It’s Sepsis-Harassment!

The computer knows all in modern medicine. The electronic health record is the new Big Brother, all-seeing, never un-seeing. And it sees “sepsis” – a lot.

This is a report on the downstream effects of an electronic sepsis alert system at an academic medical center. Their sepsis alert system was based loosely on the systemic inflammatory response syndrome for the initial warning to nursing staff, followed by additional alerts triggered by hypotension or elevated lactate. These alerts prompted use of sepsis order sets or triggering of internal “sepsis alert” protocols. Their outcomes of interest in their analysis were length-of-stay and in-hospital mortality.

At first glance, the alert appears to be a success – length of stay dropped from 10.1 days to 8.6, and in-hospital mortality from 8.5% to 7.0%. It would have been quite simple to stop there and trumpet these results as favoring the alerts, but the additional analyses performed by these authors demonstrate otherwise. In the case of both length-of-stay and mortality, both of those measures were trending downward independently regardless of the intervention, and in their adjusted analyses, none of the improvements could be conclusively tied to the sepsis alerts – and some relating to diagnoses of less-severe cases of sepsis probably prompted by the alert itself.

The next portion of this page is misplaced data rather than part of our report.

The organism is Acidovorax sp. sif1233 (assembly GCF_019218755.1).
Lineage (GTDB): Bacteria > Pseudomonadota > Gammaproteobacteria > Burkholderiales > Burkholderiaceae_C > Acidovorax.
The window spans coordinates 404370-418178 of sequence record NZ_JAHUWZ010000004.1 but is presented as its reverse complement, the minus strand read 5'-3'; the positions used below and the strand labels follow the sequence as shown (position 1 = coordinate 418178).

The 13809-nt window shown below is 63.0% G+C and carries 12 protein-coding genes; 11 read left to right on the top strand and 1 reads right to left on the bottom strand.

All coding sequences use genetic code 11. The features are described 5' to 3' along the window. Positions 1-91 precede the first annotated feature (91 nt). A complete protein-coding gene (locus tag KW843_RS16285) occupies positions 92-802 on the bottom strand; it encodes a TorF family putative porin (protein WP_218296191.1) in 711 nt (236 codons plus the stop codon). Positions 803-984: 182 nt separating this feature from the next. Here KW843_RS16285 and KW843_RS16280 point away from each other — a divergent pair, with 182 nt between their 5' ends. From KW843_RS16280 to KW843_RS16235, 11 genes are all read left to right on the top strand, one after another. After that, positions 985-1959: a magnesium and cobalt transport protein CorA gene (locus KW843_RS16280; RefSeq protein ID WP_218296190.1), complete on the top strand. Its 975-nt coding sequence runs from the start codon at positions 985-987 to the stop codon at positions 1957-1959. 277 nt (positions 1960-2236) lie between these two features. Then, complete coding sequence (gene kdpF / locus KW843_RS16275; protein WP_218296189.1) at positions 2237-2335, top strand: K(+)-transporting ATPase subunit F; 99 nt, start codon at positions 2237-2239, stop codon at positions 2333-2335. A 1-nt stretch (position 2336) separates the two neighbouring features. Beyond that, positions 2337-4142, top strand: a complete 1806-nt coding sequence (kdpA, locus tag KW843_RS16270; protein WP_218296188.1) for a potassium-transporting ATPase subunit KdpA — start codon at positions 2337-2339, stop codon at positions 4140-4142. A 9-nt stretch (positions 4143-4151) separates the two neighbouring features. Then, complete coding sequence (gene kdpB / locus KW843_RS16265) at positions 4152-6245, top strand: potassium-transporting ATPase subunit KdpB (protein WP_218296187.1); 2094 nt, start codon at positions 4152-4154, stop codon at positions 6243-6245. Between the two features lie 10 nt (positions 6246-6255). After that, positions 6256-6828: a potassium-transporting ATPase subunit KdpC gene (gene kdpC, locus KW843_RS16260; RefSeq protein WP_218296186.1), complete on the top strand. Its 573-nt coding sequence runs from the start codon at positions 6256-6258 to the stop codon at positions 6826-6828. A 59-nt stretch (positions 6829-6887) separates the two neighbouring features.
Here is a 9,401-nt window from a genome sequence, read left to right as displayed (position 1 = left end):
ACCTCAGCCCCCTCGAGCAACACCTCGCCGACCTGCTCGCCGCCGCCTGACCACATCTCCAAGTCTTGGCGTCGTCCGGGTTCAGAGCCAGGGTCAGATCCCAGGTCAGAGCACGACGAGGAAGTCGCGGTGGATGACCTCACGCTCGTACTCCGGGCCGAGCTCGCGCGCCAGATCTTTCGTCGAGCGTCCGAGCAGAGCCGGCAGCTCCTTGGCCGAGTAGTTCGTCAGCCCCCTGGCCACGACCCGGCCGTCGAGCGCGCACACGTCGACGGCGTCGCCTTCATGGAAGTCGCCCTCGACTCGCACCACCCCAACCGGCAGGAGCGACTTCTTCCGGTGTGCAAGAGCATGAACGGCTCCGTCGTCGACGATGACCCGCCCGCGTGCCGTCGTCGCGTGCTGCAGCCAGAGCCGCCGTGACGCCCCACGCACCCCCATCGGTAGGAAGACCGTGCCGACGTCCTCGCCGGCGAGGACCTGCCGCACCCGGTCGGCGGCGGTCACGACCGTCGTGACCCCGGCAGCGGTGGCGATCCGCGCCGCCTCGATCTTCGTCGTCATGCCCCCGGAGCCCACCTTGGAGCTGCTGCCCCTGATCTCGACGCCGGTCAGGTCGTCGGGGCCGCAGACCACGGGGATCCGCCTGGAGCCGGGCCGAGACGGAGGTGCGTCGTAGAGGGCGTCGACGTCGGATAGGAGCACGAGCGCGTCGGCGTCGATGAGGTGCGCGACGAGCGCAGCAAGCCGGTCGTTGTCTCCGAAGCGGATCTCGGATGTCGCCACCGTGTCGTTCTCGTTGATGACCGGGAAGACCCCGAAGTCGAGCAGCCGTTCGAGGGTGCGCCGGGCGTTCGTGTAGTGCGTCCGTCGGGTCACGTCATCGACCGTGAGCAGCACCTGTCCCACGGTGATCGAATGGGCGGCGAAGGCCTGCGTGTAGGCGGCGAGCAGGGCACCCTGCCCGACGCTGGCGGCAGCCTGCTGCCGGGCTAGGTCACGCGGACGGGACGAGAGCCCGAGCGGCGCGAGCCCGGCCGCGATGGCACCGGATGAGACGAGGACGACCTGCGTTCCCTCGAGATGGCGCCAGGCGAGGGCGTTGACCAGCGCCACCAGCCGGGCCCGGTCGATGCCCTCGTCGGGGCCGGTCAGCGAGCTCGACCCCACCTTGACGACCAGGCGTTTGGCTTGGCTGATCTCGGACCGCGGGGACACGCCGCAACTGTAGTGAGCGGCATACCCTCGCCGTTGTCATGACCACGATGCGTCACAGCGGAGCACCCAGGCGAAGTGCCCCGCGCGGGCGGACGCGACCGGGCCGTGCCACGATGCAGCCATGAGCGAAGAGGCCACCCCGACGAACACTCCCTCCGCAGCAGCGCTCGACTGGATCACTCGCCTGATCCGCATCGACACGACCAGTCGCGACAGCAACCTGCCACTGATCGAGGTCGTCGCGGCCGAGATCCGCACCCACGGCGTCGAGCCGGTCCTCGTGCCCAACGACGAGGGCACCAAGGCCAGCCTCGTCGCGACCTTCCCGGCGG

What is not debatable, however, is the burden on clinicians and staff. During their ~2.5 year study period, the sepsis alerts were triggered 97,216 times – 14,207 of which in the 2,144 subsequently receiving a final diagnosis of sepsis. The SIRS-based alerts comprised most (83,385) of these alerts, but only captured 73% of those with an ultimate diagnosis of sepsis, while having only a 13% true positive rate. The authors’ conclusion gets it right:

Our results suggest that more sophisticated approaches to early identification of sepsis patients are needed to consistently improve patient outcomes.

“Impact of an emergency department electronic sepsis surveillance system on patient mortality and length of stay”
https://academic.oup.com/jamia/article-abstract/doi/10.1093/jamia/ocx072/4096536/Impact-of-an-emergency-department-electronic

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